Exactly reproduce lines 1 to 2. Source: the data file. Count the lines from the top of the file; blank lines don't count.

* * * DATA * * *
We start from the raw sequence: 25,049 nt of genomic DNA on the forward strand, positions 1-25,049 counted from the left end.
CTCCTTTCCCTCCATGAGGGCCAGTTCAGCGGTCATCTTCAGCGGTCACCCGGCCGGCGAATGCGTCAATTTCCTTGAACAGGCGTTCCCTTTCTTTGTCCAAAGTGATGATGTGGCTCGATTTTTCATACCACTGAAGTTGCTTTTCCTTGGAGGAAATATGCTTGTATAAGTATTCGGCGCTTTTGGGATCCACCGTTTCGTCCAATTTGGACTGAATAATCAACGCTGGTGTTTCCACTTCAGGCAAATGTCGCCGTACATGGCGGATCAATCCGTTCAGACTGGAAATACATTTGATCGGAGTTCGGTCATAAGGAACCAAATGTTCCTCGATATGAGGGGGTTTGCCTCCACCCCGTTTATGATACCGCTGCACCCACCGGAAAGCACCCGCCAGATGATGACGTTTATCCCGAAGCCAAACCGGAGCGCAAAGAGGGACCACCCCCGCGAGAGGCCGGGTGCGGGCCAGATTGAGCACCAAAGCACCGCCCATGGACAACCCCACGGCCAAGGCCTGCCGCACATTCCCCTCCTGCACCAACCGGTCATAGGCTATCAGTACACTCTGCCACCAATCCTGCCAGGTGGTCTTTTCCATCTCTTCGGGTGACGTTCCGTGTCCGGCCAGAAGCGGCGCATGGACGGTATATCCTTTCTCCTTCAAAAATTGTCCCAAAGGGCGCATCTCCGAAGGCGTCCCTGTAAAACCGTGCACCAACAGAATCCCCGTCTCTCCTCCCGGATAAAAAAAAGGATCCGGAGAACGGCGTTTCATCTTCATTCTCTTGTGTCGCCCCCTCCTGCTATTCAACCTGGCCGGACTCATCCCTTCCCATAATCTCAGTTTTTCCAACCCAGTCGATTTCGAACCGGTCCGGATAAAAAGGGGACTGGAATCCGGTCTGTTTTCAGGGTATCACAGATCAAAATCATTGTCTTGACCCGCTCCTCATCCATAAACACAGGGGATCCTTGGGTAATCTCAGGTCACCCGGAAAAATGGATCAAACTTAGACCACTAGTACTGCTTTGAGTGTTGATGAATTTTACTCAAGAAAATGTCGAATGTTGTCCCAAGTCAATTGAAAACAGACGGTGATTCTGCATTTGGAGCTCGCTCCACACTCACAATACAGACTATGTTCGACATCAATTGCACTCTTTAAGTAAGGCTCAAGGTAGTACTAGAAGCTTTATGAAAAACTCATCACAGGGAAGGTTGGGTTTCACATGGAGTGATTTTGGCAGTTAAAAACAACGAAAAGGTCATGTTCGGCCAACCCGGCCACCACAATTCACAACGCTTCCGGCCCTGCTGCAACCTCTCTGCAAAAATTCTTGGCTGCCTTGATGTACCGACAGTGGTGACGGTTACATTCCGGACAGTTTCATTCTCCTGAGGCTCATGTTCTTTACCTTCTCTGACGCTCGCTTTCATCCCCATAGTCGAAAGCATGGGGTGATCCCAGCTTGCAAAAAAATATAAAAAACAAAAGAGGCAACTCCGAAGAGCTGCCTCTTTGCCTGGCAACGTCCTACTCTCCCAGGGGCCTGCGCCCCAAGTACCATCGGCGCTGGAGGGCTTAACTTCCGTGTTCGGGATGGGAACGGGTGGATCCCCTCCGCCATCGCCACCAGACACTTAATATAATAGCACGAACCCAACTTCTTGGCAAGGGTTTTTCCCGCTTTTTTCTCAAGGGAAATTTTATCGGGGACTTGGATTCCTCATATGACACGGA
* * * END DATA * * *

We start from the raw sequence: 25,049 nt of genomic DNA on the forward strand, positions 1-25,049 counted from the left end.
CTCCTTTCCCTCCATGAGGGCCAGTTCAGCGGTCATCTTCAGCGGTCACCCGGCCGGCGAATGCGTCAATTTCCTTGAACAGGCGTTCCCTTTCTTTGTCCAAAGTGATGATGTGGCTCGATTTTTCATACCACTGAAGTTGCTTTTCCTTGGAGGAAATATGCTTGTATAAGTATTCGGCGCTTTTGGGATCCACCGTTTCGTCCAATTTGGACTGAATAATCAACGCTGGTGTTTCCACTTCAGGCAAATGTCGCCGTACATGGCGGATCAATCCGTTCAGACTGGAAATACATTTGATCGGAGTTCGGTCATAAGGAACCAAATGTTCCTCGATATGAGGGGGTTTGCCTCCACCCCGTTTATGATACCGCTGCACCCACCGGAAAGCACCCGCCAGATGATGACGTTTATCCCGAAGCCAAACCGGAGCGCAAAGAGGGACCACCCCCGCGAGAGGCCGGGTGCGGGCCAGATTGAGCACCAAAGCACCGCCCATGGACAACCCCACGGCCAAGGCCTGCCGCACATTCCCCTCCTGCACCAACCGGTCATAGGCTATCAGTACACTCTGCCACCAATCCTGCCAGGTGGTCTTTTCCATCTCTTCGGGTGACGTTCCGTGTCCGGCCAGAAGCGGCGCATGGACGGTATATCCTTTCTCCTTCAAAAATTGTCCCAAAGGGCGCATCTCCGAAGGCGTCCCTGTAAAACCGTGCACCAACAGAATCCCCGTCTCTCCTCCCGGATAAAAAAAAGGATCCGGAGAACGGCGTTTCATCTTCATTCTCTTGTGTCGCCCCCTCCTGCTATTCAACCTGGCCGGACTCATCCCTTCCCATAATCTCAGTTTTTCCAACCCAGTCGATTTCGAACCGGTCCGGATAAAAAGGGGACTGGAATCCGGTCTGTTTTCAGGGTATCACAGATCAAAATCATTGTCTTGACCCGCTCCTCATCCATAAACACAGGGGATCCTTGGGTAATCTCAGGTCACCCGGAAAAATGGATCAAACTTAGACCACTAGTACTGCTTTGAGTGTTGATGAATTTTACTCAAGAAAATGTCGAATGTTGTCCCAAGTCAATTGAAAACAGACGGTGATTCTGCATTTGGAGCTCGCTCCACACTCACAATACAGACTATGTTCGACATCAATTGCACTCTTTAAGTAAGGCTCAAGGTAGTACTAGAAGCTTTATGAAAAACTCATCACAGGGAAGGTTGGGTTTCACATGGAGTGATTTTGGCAGTTAAAAACAACGAAAAGGTCATGTTCGGCCAACCCGGCCACCACAATTCACAACGCTTCCGGCCCTGCTGCAACCTCTCTGCAAAAATTCTTGGCTGCCTTGATGTACCGACAGTGGTGACGGTTACATTCCGGACAGTTTCATTCTCCTGAGGCTCATGTTCTTTACCTTCTCTGACGCTCGCTTTCATCCCCATAGTCGAAAGCATGGGGTGATCCCAGCTTGCAAAAAAATATAAAAAACAAAAGAGGCAACTCCGAAGAGCTGCCTCTTTGCCTGGCAACGTCCTACTCTCCCAGGGGCCTGCGCCCCAAGTACCATCGGCGCTGGAGGGCTTAACTTCCGTGTTCGGGATGGGAACGGGTGGATCCCCTCCGCCATCGCCACCAGACACTTAATATAATAGCACGAACCCAACTTCTTGGCAAGGGTTTTTCCCGCTTTTTTCTCAAGGGAAATTTTATCGGGGACTTGGATTCCTCATATGACACGGA